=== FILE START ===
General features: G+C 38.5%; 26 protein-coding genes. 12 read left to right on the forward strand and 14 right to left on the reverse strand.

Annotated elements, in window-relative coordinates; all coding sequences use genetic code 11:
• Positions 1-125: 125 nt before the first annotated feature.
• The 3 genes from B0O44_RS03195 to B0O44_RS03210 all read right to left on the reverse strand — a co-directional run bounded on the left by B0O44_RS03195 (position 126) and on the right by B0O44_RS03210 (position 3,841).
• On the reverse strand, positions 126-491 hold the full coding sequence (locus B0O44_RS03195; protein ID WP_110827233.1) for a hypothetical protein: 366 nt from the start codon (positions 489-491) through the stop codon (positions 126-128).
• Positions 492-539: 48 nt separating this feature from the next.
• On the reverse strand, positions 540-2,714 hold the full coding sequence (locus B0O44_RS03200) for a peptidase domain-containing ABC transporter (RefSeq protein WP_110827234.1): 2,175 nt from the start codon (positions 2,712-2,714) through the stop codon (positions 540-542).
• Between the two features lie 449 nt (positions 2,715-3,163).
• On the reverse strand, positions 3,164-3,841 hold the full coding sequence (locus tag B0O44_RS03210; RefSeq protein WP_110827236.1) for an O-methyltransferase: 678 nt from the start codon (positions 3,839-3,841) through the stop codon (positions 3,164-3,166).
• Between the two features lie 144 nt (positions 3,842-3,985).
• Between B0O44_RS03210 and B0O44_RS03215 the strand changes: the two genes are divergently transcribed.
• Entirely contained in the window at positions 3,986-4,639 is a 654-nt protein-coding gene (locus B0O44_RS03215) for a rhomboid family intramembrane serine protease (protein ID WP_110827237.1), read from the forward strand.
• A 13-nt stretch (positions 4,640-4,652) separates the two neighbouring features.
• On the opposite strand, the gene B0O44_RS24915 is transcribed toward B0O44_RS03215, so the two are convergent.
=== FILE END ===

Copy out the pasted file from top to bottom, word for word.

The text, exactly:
General features: G+C 38.5%; 26 protein-coding genes. 12 read left to right on the forward strand and 14 right to left on the reverse strand.

Annotated elements, in window-relative coordinates; all coding sequences use genetic code 11:
• Positions 1-125: 125 nt before the first annotated feature.
• The 3 genes from B0O44_RS03195 to B0O44_RS03210 all read right to left on the reverse strand — a co-directional run bounded on the left by B0O44_RS03195 (position 126) and on the right by B0O44_RS03210 (position 3,841).
• On the reverse strand, positions 126-491 hold the full coding sequence (locus B0O44_RS03195; protein ID WP_110827233.1) for a hypothetical protein: 366 nt from the start codon (positions 489-491) through the stop codon (positions 126-128).
• Positions 492-539: 48 nt separating this feature from the next.
• On the reverse strand, positions 540-2,714 hold the full coding sequence (locus B0O44_RS03200) for a peptidase domain-containing ABC transporter (RefSeq protein WP_110827234.1): 2,175 nt from the start codon (positions 2,712-2,714) through the stop codon (positions 540-542).
• Between the two features lie 449 nt (positions 2,715-3,163).
• On the reverse strand, positions 3,164-3,841 hold the full coding sequence (locus tag B0O44_RS03210; RefSeq protein WP_110827236.1) for an O-methyltransferase: 678 nt from the start codon (positions 3,839-3,841) through the stop codon (positions 3,164-3,166).
• Between the two features lie 144 nt (positions 3,842-3,985).
• Between B0O44_RS03210 and B0O44_RS03215 the strand changes: the two genes are divergently transcribed.
• Entirely contained in the window at positions 3,986-4,639 is a 654-nt protein-coding gene (locus B0O44_RS03215) for a rhomboid family intramembrane serine protease (protein ID WP_110827237.1), read from the forward strand.
• A 13-nt stretch (positions 4,640-4,652) separates the two neighbouring features.
• On the opposite strand, the gene B0O44_RS24915 is transcribed toward B0O44_RS03215, so the two are convergent.